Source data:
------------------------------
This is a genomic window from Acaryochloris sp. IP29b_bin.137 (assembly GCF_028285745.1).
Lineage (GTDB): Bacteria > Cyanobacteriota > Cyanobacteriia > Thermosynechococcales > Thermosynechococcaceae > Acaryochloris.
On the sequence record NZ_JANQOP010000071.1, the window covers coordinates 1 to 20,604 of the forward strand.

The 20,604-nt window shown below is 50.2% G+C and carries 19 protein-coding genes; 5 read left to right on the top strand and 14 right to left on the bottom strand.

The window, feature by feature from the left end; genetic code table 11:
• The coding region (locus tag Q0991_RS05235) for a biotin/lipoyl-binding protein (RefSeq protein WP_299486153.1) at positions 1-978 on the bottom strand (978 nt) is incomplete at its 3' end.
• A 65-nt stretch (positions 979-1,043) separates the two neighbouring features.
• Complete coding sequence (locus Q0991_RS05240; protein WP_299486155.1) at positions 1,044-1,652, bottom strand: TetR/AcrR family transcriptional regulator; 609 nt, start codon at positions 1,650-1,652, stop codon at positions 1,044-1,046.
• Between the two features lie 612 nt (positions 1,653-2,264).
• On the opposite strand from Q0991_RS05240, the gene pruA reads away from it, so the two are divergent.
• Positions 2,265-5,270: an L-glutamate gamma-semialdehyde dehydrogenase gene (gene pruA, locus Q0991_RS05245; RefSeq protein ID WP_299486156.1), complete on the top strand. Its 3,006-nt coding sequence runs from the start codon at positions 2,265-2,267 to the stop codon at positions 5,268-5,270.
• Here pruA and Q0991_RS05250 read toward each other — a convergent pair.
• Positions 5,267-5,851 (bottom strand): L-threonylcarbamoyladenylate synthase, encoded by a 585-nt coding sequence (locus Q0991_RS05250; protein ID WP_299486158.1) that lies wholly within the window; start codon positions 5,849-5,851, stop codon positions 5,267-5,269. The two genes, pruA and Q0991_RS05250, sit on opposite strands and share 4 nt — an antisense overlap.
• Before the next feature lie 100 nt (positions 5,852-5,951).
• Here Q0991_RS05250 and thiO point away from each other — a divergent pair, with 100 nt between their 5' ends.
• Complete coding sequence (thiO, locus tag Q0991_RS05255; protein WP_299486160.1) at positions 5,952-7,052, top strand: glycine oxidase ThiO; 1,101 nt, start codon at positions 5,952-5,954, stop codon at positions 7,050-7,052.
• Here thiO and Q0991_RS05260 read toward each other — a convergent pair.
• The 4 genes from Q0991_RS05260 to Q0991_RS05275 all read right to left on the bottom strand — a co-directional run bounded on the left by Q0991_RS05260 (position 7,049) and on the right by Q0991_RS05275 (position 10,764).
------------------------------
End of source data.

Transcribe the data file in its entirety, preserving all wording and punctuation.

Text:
This is a genomic window from Acaryochloris sp. IP29b_bin.137 (assembly GCF_028285745.1).
Lineage (GTDB): Bacteria > Cyanobacteriota > Cyanobacteriia > Thermosynechococcales > Thermosynechococcaceae > Acaryochloris.
On the sequence record NZ_JANQOP010000071.1, the window covers coordinates 1 to 20,604 of the forward strand.

The 20,604-nt window shown below is 50.2% G+C and carries 19 protein-coding genes; 5 read left to right on the top strand and 14 right to left on the bottom strand.

The window, feature by feature from the left end; genetic code table 11:
• The coding region (locus tag Q0991_RS05235) for a biotin/lipoyl-binding protein (RefSeq protein WP_299486153.1) at positions 1-978 on the bottom strand (978 nt) is incomplete at its 3' end.
• A 65-nt stretch (positions 979-1,043) separates the two neighbouring features.
• Complete coding sequence (locus Q0991_RS05240; protein WP_299486155.1) at positions 1,044-1,652, bottom strand: TetR/AcrR family transcriptional regulator; 609 nt, start codon at positions 1,650-1,652, stop codon at positions 1,044-1,046.
• Between the two features lie 612 nt (positions 1,653-2,264).
• On the opposite strand from Q0991_RS05240, the gene pruA reads away from it, so the two are divergent.
• Positions 2,265-5,270: an L-glutamate gamma-semialdehyde dehydrogenase gene (gene pruA, locus Q0991_RS05245; RefSeq protein ID WP_299486156.1), complete on the top strand. Its 3,006-nt coding sequence runs from the start codon at positions 2,265-2,267 to the stop codon at positions 5,268-5,270.
• Here pruA and Q0991_RS05250 read toward each other — a convergent pair.
• Positions 5,267-5,851 (bottom strand): L-threonylcarbamoyladenylate synthase, encoded by a 585-nt coding sequence (locus Q0991_RS05250; protein ID WP_299486158.1) that lies wholly within the window; start codon positions 5,849-5,851, stop codon positions 5,267-5,269. The two genes, pruA and Q0991_RS05250, sit on opposite strands and share 4 nt — an antisense overlap.
• Before the next feature lie 100 nt (positions 5,852-5,951).
• Here Q0991_RS05250 and thiO point away from each other — a divergent pair, with 100 nt between their 5' ends.
• Complete coding sequence (thiO, locus tag Q0991_RS05255; protein WP_299486160.1) at positions 5,952-7,052, top strand: glycine oxidase ThiO; 1,101 nt, start codon at positions 5,952-5,954, stop codon at positions 7,050-7,052.
• Here thiO and Q0991_RS05260 read toward each other — a convergent pair.
• The 4 genes from Q0991_RS05260 to Q0991_RS05275 all read right to left on the bottom strand — a co-directional run bounded on the left by Q0991_RS05260 (position 7,049) and on the right by Q0991_RS05275 (position 10,764).